My live blogging coverage of today’s keynotes by IBM and Microsoft, and the User Forum, are here.
Honestly, this year’s VoiceCon attendance could probably be categorized into two groups: those concerned about the Avaya-Nortel roadmap, and those who are Microsoft OCS fans. Yesterday the first group got what they wanted from Avaya President and CEO Kevin Kennedy. This morning it was up to Microsoft’s Gurdeep Singh Pall to satisfy OCS fans.
And satisfy he did. Although most people already kinda-sorta knew about the next revision of OCS, dubbed Communications Server “14,” you could still feel the electricity during Pall’s presentation and official announcement. The ballroom was packed and online viewers of the VoiceCon live stream topped 250 (according to my observation — not an official statistic). I’m wondering if it ever became a trending topic on Twitter? And thanks to a smooth live demo with the help of a couple other employees, Microsoft really hit a home run this time.
Some things we learned from the Redmont Giant’s presentation:
- Having long hair is a badge of honor at Microsoft. During a formal event (e.g. VoiceCon keynote and demo) it’s recommended that the long hair be bunched into a ponytail. An additional badge of honor if you have full facial hair.
- Demos should be run like an infomercial with lots of yelling. By the end of the “14” demonstration I was disappointed that the screens didn’t flash a toll-free number for me to place an order (shipping and handling not included) and perhaps get in on some sort of buy one get one — no, two — no! THREE! — deal. I had an urge to purchase a Slap Chop after watching the “14” demo.
- “14” will take into account geolocation information to enable the proper E911 communication.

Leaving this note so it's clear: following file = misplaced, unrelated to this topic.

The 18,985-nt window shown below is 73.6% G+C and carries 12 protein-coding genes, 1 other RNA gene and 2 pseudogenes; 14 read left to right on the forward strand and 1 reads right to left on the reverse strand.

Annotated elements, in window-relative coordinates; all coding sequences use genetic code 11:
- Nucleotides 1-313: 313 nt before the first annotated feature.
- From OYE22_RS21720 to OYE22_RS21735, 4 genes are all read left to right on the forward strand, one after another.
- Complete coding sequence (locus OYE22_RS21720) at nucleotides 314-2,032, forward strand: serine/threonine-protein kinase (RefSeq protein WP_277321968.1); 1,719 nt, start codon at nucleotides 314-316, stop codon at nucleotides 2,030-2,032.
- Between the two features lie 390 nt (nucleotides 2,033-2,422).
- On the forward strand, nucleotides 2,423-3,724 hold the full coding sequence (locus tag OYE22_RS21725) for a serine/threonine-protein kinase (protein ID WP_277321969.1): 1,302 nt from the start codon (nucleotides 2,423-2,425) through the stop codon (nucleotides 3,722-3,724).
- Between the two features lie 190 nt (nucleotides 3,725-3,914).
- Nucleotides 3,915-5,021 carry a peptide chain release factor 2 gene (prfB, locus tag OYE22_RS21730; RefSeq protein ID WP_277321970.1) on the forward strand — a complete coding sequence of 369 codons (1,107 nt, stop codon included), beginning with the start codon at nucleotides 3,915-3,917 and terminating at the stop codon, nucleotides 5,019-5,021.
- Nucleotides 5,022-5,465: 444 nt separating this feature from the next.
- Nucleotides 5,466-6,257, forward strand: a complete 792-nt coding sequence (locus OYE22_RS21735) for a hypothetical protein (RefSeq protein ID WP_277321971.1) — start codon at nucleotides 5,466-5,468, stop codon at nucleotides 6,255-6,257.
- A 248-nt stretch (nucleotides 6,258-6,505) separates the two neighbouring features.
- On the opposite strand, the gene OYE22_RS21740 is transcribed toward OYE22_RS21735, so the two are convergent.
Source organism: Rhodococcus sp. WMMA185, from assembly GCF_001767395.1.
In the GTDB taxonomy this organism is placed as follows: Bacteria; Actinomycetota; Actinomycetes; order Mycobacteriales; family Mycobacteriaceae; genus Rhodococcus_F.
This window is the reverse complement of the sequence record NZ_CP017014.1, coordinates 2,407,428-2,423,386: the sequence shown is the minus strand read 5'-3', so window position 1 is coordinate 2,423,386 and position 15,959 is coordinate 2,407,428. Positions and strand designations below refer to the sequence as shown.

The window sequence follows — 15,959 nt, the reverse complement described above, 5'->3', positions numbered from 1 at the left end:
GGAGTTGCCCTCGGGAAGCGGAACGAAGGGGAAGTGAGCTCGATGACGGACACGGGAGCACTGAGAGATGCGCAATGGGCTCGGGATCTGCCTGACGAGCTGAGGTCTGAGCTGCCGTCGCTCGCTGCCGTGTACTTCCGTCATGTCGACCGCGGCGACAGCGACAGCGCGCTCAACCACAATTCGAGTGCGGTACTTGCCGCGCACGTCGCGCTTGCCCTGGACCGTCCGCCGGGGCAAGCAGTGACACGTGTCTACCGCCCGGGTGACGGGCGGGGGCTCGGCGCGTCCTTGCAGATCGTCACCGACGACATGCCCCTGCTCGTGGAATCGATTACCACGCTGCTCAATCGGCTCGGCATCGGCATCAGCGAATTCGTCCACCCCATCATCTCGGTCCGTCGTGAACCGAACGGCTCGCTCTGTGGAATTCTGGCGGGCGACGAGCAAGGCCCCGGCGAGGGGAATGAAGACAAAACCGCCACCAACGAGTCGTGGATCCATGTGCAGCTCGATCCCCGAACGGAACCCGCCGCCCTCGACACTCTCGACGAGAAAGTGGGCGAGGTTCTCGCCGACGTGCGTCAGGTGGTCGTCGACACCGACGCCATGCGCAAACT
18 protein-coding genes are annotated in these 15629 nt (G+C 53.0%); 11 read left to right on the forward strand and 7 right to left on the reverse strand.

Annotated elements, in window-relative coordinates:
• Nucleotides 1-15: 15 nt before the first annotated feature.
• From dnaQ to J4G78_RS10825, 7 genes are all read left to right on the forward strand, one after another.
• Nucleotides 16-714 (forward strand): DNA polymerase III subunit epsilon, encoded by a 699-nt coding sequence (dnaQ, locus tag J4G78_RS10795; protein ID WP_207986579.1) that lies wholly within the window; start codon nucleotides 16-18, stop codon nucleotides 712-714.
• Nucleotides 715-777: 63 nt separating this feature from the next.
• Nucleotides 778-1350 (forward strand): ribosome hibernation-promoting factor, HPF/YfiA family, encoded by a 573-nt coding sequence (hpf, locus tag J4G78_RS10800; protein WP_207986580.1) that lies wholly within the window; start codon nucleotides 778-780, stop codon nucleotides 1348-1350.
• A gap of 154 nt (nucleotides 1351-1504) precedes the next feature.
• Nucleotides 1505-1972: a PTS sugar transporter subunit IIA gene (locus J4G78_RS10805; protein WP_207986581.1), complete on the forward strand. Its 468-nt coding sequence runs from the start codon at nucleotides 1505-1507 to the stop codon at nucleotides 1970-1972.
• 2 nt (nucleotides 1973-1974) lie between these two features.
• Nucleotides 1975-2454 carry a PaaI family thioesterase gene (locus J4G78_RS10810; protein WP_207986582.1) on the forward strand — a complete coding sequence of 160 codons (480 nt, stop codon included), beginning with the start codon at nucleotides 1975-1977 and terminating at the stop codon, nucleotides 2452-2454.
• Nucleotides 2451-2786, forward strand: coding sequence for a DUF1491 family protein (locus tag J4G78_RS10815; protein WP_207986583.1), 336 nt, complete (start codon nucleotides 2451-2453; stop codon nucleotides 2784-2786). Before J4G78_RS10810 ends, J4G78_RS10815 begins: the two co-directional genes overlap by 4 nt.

- It still does voicemail. Fancy voicemail, but still voicemail. But who really uses voicemail these days??? I thought it was a poor feature to demo.
- Most importantly, Microsoft is positioning the Communications Server “14” as a potential PBX replacement. Yes, Pall had to be somewhat political about stating this, but have no doubt about it — Microsoft is ready to takeover all of your communications needs. Pall said that “14” plays nice in a multi-platform setting with PBXs and UC servers, but should an organization decide to abandon the PBXs there won’t be a problem with just having “14” in the house. I would’ve loved to see the faces of Avaya and Alcatel-Lucent execs when Pall mentioned this…
What about the other software giant, Big Blue?
In recent years IBM’s Lotus and Sametime applications have evolved into the buzzwordy, buzzworthy “unified communications and collaboration” (UC&C, or UC2, for short). After all, IBM marketing is well known for its effective branding and re-branding campaigns. Having worked at IBM previously and forced to use Lotus Notes (often referred to as “Lotus Bloats”) and Sametime (referred to as “Sometime” because that’s how often it worked) during the stint, I must say that these products have evolved for the better. Alistair Rennie’s major point was that Lotus and Sametime can help an organization leverage its existing IT assets instead of having to throw them away to adopt newer technologies. He even had on stage a trash bin and threw a PBX and IP phones into it to visually make the point. Only reminded me of how I felt before about Notes and Sametime, but I digress…
According to Rennie the key is middleware and the cloud-based services. Funny, just happened to be the two areas IBM is known for. The demo drove those points effectively, where a sales executive in need of a signature was able to collaborate with his boss to co-edit (via cloud services) a contract in real time and send it to the customer for digital signature (third party middleware). Voilà — real world scenario with real IBM solutions.
But what really impressed me was the Lotus Foundations appliance for SMBs. It’s a simple Linux-based (i.e. low cost) box which features the Lotus email, collaboration, and productivity goodies. It’s touted as a very resilient system for SMBs to get a taste of Lotus sweetness. Mom and pop businesses are now getting the attention of Big Blue too.
It’s apparent that in the fight for UC&C dominance battle lines are drawn but battles fronts are blurred. It’s no longer hardware vs. software, or premise vs. hosted, or standard vs. proprietary. The competition today consists of traditional telecom vendors, data networking companies, software firms, etc., each vying for a piece of the pie. Fundamentally, however, the customer is still king and the customer doesn’t care how it works — just make it work, cheaply.